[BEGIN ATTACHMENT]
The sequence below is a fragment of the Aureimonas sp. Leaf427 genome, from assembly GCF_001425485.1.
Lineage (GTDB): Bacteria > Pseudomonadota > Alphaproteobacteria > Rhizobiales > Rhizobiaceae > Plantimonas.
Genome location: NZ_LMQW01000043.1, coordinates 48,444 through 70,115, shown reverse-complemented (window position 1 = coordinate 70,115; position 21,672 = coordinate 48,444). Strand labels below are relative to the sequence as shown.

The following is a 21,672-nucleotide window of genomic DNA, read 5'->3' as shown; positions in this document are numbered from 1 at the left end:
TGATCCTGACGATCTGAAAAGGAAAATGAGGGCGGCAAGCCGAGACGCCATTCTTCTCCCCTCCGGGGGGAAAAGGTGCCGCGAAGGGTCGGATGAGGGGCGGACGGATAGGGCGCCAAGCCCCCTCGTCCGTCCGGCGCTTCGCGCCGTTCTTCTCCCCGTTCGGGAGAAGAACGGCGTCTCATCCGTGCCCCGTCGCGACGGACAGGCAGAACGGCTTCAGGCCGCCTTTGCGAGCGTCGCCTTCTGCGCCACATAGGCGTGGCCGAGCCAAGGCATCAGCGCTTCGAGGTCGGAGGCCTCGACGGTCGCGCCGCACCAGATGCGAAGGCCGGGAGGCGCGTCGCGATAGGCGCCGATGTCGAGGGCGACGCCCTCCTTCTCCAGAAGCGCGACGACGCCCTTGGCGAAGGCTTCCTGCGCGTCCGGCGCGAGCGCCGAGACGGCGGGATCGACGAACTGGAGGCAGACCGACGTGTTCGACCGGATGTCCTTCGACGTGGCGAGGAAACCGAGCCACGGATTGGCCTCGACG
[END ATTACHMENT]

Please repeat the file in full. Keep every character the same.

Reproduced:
The sequence below is a fragment of the Aureimonas sp. Leaf427 genome, from assembly GCF_001425485.1.
Lineage (GTDB): Bacteria > Pseudomonadota > Alphaproteobacteria > Rhizobiales > Rhizobiaceae > Plantimonas.
Genome location: NZ_LMQW01000043.1, coordinates 48,444 through 70,115, shown reverse-complemented (window position 1 = coordinate 70,115; position 21,672 = coordinate 48,444). Strand labels below are relative to the sequence as shown.

The following is a 21,672-nucleotide window of genomic DNA, read 5'->3' as shown; positions in this document are numbered from 1 at the left end:
TGATCCTGACGATCTGAAAAGGAAAATGAGGGCGGCAAGCCGAGACGCCATTCTTCTCCCCTCCGGGGGGAAAAGGTGCCGCGAAGGGTCGGATGAGGGGCGGACGGATAGGGCGCCAAGCCCCCTCGTCCGTCCGGCGCTTCGCGCCGTTCTTCTCCCCGTTCGGGAGAAGAACGGCGTCTCATCCGTGCCCCGTCGCGACGGACAGGCAGAACGGCTTCAGGCCGCCTTTGCGAGCGTCGCCTTCTGCGCCACATAGGCGTGGCCGAGCCAAGGCATCAGCGCTTCGAGGTCGGAGGCCTCGACGGTCGCGCCGCACCAGATGCGAAGGCCGGGAGGCGCGTCGCGATAGGCGCCGATGTCGAGGGCGACGCCCTCCTTCTCCAGAAGCGCGACGACGCCCTTGGCGAAGGCTTCCTGCGCGTCCGGCGCGAGCGCCGAGACGGCGGGATCGACGAACTGGAGGCAGACCGACGTGTTCGACCGGATGTCCTTCGACGTGGCGAGGAAACCGAGCCACGGATTGGCCTCGACG